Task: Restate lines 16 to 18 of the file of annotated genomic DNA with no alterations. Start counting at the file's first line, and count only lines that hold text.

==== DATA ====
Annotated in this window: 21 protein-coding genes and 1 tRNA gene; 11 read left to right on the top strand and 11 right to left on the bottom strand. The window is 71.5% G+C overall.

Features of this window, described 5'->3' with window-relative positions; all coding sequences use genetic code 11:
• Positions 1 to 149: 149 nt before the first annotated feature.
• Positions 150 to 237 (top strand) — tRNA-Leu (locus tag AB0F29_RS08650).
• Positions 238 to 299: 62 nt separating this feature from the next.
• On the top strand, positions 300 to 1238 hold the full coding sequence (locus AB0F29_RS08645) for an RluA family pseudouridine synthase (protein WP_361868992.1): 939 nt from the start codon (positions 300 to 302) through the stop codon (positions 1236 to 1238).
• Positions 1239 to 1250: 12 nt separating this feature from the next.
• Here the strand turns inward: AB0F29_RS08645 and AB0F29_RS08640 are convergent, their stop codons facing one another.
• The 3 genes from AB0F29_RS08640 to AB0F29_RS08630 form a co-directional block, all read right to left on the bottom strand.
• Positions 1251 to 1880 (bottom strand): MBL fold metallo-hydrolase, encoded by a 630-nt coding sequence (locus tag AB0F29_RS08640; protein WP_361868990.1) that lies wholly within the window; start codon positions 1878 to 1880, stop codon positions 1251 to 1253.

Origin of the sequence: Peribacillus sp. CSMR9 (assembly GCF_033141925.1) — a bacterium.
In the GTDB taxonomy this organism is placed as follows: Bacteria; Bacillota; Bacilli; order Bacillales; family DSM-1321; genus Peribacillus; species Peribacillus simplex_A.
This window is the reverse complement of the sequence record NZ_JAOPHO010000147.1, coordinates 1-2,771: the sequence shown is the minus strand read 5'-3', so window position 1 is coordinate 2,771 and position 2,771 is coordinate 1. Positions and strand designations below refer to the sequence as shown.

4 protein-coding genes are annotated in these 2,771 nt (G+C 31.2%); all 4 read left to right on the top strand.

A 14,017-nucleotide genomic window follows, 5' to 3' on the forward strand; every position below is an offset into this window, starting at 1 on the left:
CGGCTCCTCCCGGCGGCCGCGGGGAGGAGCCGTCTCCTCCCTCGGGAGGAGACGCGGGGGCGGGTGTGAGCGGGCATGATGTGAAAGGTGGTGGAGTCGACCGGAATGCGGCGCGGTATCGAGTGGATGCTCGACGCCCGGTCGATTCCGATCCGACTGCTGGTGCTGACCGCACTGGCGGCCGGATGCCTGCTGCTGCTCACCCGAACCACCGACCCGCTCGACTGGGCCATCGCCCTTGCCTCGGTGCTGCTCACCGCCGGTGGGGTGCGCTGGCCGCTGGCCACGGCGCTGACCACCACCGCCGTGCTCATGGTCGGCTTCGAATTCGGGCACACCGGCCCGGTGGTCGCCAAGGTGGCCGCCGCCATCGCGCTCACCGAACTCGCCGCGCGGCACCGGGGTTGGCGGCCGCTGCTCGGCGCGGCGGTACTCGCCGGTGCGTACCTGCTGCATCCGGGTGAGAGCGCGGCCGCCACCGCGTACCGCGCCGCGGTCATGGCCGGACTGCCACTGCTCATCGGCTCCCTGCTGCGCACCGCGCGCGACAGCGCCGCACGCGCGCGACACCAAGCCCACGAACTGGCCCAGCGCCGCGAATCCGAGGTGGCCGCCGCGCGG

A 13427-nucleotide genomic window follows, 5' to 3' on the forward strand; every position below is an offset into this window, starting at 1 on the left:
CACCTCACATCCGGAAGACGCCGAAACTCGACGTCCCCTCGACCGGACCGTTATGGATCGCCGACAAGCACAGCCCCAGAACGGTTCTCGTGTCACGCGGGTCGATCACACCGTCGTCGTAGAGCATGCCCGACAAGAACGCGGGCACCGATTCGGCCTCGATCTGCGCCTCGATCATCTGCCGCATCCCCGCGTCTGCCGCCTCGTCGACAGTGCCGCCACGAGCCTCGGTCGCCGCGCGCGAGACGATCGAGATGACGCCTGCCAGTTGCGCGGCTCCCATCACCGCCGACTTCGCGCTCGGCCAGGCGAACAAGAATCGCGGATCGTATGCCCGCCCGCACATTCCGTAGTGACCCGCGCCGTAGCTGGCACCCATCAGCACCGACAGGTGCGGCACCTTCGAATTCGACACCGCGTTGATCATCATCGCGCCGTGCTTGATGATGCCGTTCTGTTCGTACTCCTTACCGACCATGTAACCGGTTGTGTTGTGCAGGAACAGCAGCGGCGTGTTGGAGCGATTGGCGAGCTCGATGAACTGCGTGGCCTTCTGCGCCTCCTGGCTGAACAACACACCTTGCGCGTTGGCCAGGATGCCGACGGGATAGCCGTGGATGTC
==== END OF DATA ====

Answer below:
CGGCTCCTCCCGGCGGCCGCGGGGAGGAGCCGTCTCCTCCCTCGGGAGGAGACGCGGGGGCGGGTGTGAGCGGGCATGATGTGAAAGGTGGTGGAGTCGACCGGAATGCGGCGCGGTATCGAGTGGATGCTCGACGCCCGGTCGATTCCGATCCGACTGCTGGTGCTGACCGCACTGGCGGCCGGATGCCTGCTGCTGCTCACCCGAACCACCGACCCGCTCGACTGGGCCATCGCCCTTGCCTCGGTGCTGCTCACCGCCGGTGGGGTGCGCTGGCCGCTGGCCACGGCGCTGACCACCACCGCCGTGCTCATGGTCGGCTTCGAATTCGGGCACACCGGCCCGGTGGTCGCCAAGGTGGCCGCCGCCATCGCGCTCACCGAACTCGCCGCGCGGCACCGGGGTTGGCGGCCGCTGCTCGGCGCGGCGGTACTCGCCGGTGCGTACCTGCTGCATCCGGGTGAGAGCGCGGCCGCCACCGCGTACCGCGCCGCGGTCATGGCCGGACTGCCACTGCTCATCGGCTCCCTGCTGCGCACCGCGCGCGACAGCGCCGCACGCGCGCGACACCAAGCCCACGAACTGGCCCAGCGCCGCGAATCCGAGGTGGCCGCCGCGCGG

A 13427-nucleotide genomic window follows, 5' to 3' on the forward strand; every position below is an offset into this window, starting at 1 on the left:
CACCTCACATCCGGAAGACGCCGAAACTCGACGTCCCCTCGACCGGACCGTTATGGATCGCCGACAAGCACAGCCCCAGAACGGTTCTCGTGTCACGCGGGTCGATCACACCGTCGTCGTAGAGCATGCCCGACAAGAACGCGGGCACCGATTCGGCCTCGATCTGCGCCTCGATCATCTGCCGCATCCCCGCGTCTGCCGCCTCGTCGACAGTGCCGCCACGAGCCTCGGTCGCCGCGCGCGAGACGATCGAGATGACGCCTGCCAGTTGCGCGGCTCCCATCACCGCCGACTTCGCGCTCGGCCAGGCGAACAAGAATCGCGGATCGTATGCCCGCCCGCACATTCCGTAGTGACCCGCGCCGTAGCTGGCACCCATCAGCACCGACAGGTGCGGCACCTTCGAATTCGACACCGCGTTGATCATCATCGCGCCGTGCTTGATGATGCCGTTCTGTTCGTACTCCTTACCGACCATGTAACCGGTTGTGTTGTGCAGGAACAGCAGCGGCGTGTTGGAGCGATTGGCGAGCTCGATGAACTGCGTGGCCTTCTGCGCCTCCTGGCTGAACAACACACCTTGCGCGTTGGCCAGGATGCCGACGGGATAGCCGTGGATGTC